What Does Your Credit Score Really Mean?

Your score helps lenders assess the likelihood you’ll repay a loan. It can also help you assess your credit health.

(Image credit: iStockphoto)

It’s easy to get your credit score for free these days. Your bank or credit card issuer may offer it, and there are other options as well. Experian, one of the three major credit bureaus, supplies a free score and credit report at www.freecreditscore.com. Credit Karma (www.creditkarma.com) also offers a free score, as well as credit reports from the other two major credit bureaus, Equifax and TransUnion (you must create an account to get your score).

FICO, which invented the credit score, and the three credit bureaus offer monthly plans that provide your credit score and other features, such as credit monitoring, for prices ranging from $10 to $40 a month, depending on the level of service. But you probably don’t need to sign up for a subscription service or pay for a credit score.

Know your score. Your credit score is designed to provide lenders with a way to assess the likelihood you’ll repay a loan; your score also measures your financial well-being. But not all credit scores are created equal. The two big consumer credit scoring companies are FICO, whose scores are most commonly used in lending decisions, and VantageScore, a company created by the three major credit bureaus. The latest models of both scores operate on a scale of 300 to 850, but the formulas differ, and your scores could vary. Generally, a score of 750 or higher is considered excellent, and a score of about 700 or higher means you’re managing your credit well.

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Keep in mind that when you obtain a credit score, the number you’ll see is not necessarily the score your lenders will use. Some large lenders have proprietary credit scores they’ve created for their own purposes, says Matt Schulz, chief credit analyst for LendingTree. Still, the free scores you find online or elsewhere provide a way to gauge your credit standing. In addition, a significant drop in your score could be a sign that you’ve been a victim of identity theft or that an error has popped up on your credit reports—say, because a lender has mistakenly flagged an account payment as past due. Don’t rely completely on your score—you should periodically review your credit reports to monitor them for signs of fraud and to make sure the information used to compile your credit scores is accurate. Until April, you can check your credit report from all three credit bureaus weekly at no cost through www.annualcreditreport.com. After that, you can do it for free once every 12 months.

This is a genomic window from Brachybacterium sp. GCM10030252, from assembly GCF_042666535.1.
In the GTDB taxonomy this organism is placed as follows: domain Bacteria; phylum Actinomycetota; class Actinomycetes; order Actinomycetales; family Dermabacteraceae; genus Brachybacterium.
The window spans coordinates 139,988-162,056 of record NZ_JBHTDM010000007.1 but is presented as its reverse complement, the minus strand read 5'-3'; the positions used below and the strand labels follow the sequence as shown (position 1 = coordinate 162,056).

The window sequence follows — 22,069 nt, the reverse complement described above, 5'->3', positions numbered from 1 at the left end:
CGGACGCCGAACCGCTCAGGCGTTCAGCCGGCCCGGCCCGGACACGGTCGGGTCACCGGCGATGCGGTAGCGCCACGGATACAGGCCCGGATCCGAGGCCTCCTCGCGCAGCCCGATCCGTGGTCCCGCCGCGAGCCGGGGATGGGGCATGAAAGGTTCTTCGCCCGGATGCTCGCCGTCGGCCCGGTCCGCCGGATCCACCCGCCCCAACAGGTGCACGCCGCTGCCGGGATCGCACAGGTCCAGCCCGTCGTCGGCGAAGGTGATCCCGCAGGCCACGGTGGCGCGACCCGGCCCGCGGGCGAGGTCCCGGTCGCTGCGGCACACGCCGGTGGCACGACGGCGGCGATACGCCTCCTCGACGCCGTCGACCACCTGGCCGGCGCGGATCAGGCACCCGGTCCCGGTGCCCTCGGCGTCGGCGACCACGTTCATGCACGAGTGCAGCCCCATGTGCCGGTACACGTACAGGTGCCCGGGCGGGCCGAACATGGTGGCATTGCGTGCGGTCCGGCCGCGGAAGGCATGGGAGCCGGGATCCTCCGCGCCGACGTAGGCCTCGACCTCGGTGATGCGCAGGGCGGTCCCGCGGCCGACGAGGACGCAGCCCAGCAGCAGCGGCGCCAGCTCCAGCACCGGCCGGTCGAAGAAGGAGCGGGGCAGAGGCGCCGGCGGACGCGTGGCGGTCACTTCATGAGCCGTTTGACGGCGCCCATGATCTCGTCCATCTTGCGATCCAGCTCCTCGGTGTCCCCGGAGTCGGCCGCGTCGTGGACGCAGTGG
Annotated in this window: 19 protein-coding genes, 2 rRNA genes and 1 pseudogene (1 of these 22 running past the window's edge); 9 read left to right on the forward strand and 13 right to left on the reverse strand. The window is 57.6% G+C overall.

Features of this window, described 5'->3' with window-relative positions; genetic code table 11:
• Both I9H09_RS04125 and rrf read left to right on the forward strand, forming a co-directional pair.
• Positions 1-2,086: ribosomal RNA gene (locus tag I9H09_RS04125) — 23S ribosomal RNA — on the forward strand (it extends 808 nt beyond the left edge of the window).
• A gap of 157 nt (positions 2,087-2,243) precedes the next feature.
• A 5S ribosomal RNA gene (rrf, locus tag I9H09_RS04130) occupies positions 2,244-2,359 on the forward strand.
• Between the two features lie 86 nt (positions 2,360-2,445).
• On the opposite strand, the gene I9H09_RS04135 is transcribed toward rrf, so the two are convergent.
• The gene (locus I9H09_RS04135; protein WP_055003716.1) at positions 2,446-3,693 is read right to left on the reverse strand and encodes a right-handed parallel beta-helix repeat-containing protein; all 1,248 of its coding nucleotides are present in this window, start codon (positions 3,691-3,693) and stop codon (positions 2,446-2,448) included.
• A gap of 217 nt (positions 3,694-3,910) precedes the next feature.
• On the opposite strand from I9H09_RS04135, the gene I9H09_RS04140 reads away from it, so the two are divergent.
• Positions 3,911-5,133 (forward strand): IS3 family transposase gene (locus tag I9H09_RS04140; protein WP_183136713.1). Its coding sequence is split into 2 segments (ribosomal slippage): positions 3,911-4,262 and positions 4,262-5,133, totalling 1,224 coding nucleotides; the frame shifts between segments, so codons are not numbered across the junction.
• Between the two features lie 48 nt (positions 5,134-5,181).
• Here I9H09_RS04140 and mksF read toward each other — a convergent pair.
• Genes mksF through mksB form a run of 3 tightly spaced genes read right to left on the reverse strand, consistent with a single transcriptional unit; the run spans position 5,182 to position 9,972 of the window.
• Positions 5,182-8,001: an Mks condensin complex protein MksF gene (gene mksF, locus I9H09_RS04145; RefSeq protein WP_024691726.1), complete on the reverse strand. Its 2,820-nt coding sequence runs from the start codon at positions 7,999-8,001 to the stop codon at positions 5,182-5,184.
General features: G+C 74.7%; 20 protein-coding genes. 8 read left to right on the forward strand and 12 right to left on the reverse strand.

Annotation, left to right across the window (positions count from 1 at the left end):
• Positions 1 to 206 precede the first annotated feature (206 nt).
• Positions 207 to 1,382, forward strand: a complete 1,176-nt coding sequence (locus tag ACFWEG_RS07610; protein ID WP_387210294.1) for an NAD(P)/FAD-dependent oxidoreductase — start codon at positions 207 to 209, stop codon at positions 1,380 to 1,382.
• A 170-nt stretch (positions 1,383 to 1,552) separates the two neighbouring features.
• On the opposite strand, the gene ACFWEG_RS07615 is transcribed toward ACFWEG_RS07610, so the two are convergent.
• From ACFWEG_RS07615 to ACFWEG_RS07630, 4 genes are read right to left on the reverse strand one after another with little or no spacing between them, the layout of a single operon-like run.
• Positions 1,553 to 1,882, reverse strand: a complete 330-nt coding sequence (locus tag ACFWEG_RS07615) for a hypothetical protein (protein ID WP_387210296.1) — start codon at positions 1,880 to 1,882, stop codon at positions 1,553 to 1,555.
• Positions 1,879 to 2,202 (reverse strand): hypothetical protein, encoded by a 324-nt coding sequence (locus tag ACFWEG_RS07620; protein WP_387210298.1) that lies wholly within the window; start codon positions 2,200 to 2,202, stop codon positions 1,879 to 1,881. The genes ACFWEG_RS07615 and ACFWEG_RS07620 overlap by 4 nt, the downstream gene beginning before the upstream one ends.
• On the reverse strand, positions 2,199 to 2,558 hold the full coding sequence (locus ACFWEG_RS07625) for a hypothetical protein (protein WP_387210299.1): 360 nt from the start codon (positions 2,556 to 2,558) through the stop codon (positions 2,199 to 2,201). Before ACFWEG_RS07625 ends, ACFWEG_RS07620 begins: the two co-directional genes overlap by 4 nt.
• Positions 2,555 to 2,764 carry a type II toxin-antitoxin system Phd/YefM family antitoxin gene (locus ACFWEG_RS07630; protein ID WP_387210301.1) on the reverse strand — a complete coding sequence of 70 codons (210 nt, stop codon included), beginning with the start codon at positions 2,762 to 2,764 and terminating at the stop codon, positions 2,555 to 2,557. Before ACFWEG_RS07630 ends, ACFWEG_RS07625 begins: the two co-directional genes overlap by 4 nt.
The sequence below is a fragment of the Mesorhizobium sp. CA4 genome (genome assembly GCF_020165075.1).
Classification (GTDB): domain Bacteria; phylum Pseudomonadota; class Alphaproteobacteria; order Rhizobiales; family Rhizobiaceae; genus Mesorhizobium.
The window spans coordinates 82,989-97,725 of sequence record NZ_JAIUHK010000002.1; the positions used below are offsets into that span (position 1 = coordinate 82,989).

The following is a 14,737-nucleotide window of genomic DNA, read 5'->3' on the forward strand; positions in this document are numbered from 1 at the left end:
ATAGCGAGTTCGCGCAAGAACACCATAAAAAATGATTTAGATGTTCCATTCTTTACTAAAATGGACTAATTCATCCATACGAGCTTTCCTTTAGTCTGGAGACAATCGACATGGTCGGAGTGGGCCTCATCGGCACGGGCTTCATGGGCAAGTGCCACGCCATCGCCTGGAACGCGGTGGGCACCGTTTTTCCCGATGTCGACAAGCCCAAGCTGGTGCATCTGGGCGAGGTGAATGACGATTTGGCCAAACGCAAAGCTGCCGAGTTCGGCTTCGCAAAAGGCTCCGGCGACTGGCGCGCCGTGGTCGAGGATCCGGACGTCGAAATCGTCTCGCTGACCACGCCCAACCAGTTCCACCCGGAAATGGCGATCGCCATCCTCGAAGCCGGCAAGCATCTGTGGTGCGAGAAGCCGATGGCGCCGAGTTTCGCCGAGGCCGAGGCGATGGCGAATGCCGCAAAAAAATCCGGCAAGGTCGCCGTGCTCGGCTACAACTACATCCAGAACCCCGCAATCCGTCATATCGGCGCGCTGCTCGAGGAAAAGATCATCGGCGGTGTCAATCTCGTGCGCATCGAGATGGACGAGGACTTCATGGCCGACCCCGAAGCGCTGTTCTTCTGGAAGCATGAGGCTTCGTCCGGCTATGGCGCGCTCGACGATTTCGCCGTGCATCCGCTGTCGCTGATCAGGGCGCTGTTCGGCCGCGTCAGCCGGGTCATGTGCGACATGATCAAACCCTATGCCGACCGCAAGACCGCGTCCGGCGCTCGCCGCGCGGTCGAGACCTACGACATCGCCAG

Getting granular. Most people are aware that paying bills late can hurt their score, but that’s just one of the factors affecting your credit score. The five categories that make up your FICO score are payment history (35% of the total), amounts owed (30%), length of credit history (15%), new credit (10%) and credit mix (10%).

The amounts-owed category refers not only to how much you’ve borrowed but also to your credit-utilization ratio, which is the amount you owe on your credit cards as a proportion of your card limits (the ratio is calculated for individual cards as well as in the aggregate for all your accounts). Try to keep the ratio below 30%, and keeping it below 10% is even better, says Ted Rossman, an analyst at CreditCards.com.

The length of credit history would come into play when you, say, apply for multiple new lines of credit—for example, opening a bunch of retail cards to get discounts on your purchases. That can hurt your score, particularly if you have a short credit history. Finally, your credit mix is an assessment of your ability to successfully manage different types of credit, such as credit cards, installment loans and mortgage loans.

Emma Patch
Staff Writer, Kiplinger's Personal Finance

Emma Patch joined Kiplinger in 2020. She previously interned for Kiplinger's Retirement Report and before that, for a boutique investment firm in New York City. She served as editor-at-large and features editor for Middlebury College's student newspaper, The Campus. She specializes in travel, student debt and a number of other personal finance topics. Born in London, Emma grew up in Connecticut and now lives in Washington, D.C.